Sunday, August 22, 2004
SWG: Jump to Lightspeed: Freighters
In my series of essays on SWG: Space Commerce I talk generally about how interesting economic gameplay could be supported in space alongside the combat gameplay. Here, I'd like to get into the specific question of how freighters might be used to support space-based economic gameplay using the features of Jump to Lightspeed (JtL) as a starting point.
First, I should reiterate that I don't mind at all that combat is well-developed in JtL. In fact, I'd have disagreed if it hadn't gotten a lot of developer attention. Space combat is an important part of Star Wars.
But it's not the only important thing that happens in Star Wars! Combat should have gotten the bulk of developer attention, but not all the attention, not even in the initial release. Yes, people fight in the Star Wars movies and books... but that is most certainly not all they do. Watch any of the movies -- any time there's a scene with a town or city, the screen is filled with people trying to make a few credits.
Combat is a key part of the Star Wars experience, but commerce is also crucial. That's why SWG's developers deserve praise for the excellent crafting system they created for the SWG ground game... and it's why they deserve some criticism for failing to offer meaningful features supporting commercial gameplay in JtL.
Now, having said that, I'd like to try to distill the points mde by most of us who want space commerce down to the fundamentals. After giving this a lot of thought (you might say I've been at it for several years), I think I can identify three game features that must be supplied by the developers of a MMOG for player commerce to be interesting and fun enough to succeed:
1. Freighters can carry more cargo than fighters.
This one is simple: If fighters can carry lots of cargo, then everyone will fly fighters and there'll be no way to distinguish the purely commerce-oriented player from the combat-oriented player. And a valuable part of the commercial experience (call it a roleplaying issue if you like) will be lost.
2. Players can readily discover commodity prices in other places.
Also reasonably simple to understand: If you can't determine which cargos might be profitable -- if every trip is a completely random, high-stakes gamble -- then most players just won't ever do commerce. There must be some degree of price stability that allows players to learn what tends to sell well in particular places.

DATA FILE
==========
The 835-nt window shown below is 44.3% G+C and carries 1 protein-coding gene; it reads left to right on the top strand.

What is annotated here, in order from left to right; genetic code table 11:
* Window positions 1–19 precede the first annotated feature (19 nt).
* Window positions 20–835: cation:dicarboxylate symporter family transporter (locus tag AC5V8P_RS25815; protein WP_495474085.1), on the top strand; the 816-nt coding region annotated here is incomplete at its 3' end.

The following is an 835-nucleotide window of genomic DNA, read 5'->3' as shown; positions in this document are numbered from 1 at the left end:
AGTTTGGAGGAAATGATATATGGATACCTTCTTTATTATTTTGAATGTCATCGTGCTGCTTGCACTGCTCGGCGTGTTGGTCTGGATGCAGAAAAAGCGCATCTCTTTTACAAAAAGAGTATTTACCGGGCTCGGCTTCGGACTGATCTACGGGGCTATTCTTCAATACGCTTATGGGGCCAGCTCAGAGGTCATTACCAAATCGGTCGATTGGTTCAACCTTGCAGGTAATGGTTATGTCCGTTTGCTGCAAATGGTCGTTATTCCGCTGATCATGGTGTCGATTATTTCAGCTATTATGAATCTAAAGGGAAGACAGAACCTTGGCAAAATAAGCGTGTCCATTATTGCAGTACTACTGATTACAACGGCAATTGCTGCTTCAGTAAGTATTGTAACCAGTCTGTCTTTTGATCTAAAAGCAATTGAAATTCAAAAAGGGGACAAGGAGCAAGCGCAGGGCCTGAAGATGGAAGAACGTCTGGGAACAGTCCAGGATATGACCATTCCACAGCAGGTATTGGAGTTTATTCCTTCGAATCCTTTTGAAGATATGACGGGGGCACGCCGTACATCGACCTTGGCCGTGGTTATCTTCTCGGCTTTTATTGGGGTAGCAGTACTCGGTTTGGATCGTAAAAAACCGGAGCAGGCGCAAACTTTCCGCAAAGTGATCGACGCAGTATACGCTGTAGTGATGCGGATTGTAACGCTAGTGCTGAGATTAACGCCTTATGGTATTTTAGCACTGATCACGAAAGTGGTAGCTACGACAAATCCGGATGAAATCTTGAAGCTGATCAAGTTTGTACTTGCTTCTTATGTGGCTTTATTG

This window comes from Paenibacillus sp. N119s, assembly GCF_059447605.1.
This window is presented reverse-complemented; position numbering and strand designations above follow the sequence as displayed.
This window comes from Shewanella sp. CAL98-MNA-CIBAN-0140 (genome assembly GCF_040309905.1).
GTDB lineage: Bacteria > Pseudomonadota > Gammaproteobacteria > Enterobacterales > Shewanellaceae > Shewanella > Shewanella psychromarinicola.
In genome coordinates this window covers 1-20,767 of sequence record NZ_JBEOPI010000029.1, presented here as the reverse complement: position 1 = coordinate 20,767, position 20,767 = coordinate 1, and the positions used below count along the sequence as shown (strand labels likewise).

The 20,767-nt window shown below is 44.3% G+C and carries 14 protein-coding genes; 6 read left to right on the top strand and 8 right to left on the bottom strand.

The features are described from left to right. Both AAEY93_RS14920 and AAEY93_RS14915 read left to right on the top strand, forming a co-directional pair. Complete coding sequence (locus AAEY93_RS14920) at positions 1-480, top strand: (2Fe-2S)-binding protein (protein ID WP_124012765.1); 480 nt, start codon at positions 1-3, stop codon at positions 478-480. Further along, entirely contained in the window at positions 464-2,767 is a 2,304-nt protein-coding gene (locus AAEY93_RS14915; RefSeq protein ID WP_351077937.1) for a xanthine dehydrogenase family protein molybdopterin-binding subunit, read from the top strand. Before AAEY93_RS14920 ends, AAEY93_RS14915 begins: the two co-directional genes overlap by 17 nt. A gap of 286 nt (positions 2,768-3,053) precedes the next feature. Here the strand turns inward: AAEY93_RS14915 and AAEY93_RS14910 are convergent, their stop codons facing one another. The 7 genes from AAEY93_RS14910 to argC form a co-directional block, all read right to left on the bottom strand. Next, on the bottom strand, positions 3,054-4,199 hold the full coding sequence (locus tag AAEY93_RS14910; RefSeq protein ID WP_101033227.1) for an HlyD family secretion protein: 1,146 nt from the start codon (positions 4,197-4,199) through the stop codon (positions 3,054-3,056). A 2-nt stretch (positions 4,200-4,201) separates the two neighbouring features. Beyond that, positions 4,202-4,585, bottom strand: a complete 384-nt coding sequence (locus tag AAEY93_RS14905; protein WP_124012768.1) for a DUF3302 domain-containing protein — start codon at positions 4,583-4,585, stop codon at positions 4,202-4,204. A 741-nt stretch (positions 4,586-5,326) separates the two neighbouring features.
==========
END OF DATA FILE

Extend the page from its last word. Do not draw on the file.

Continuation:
How this is accomplished isn't as important as that it's in the game in some form. You could do it purely through players leaving "Want Ads" on an appropriately-enhanced Bazaar terminal. (I call these Shipping Terminals.) Freighter captains could read these ads and gamble that they'll be the first to ship the requested item to the player asking for them.
A slightly less social but possibly more interesting approach would be to offer some players (Merchants, most likely) the ability to read reports on Bazaar statistics over, say, the most recent week. In this way you could see that over the past week, the best-selling item on Tatooine or in Kor Vella has been Non-Ferrous Metals with a high SR. With this information, you might decide to speculate that this would still be valuable. Then you could check to see where this kind of material is selling in large amounts for the least number of credits. Armed with this information, you'd be able to buy X number of units of this resource, then hire a freighter pilot to haul it to a Shipping Terminal at the appropriate destination. The interesting part of this approach is that it uses the profit motive to get players to move resources from where they're produced to where they're most needed (using average purchase price and volume as indicators of need) -- by helping the economy do better, Merchants could help themselves as well... and free up freighter captains to do freight runs instead of being cargo speculators themselves (though they could certainly do both if they spend their skillpoints accordingly).
3. Commodity prices must change over time.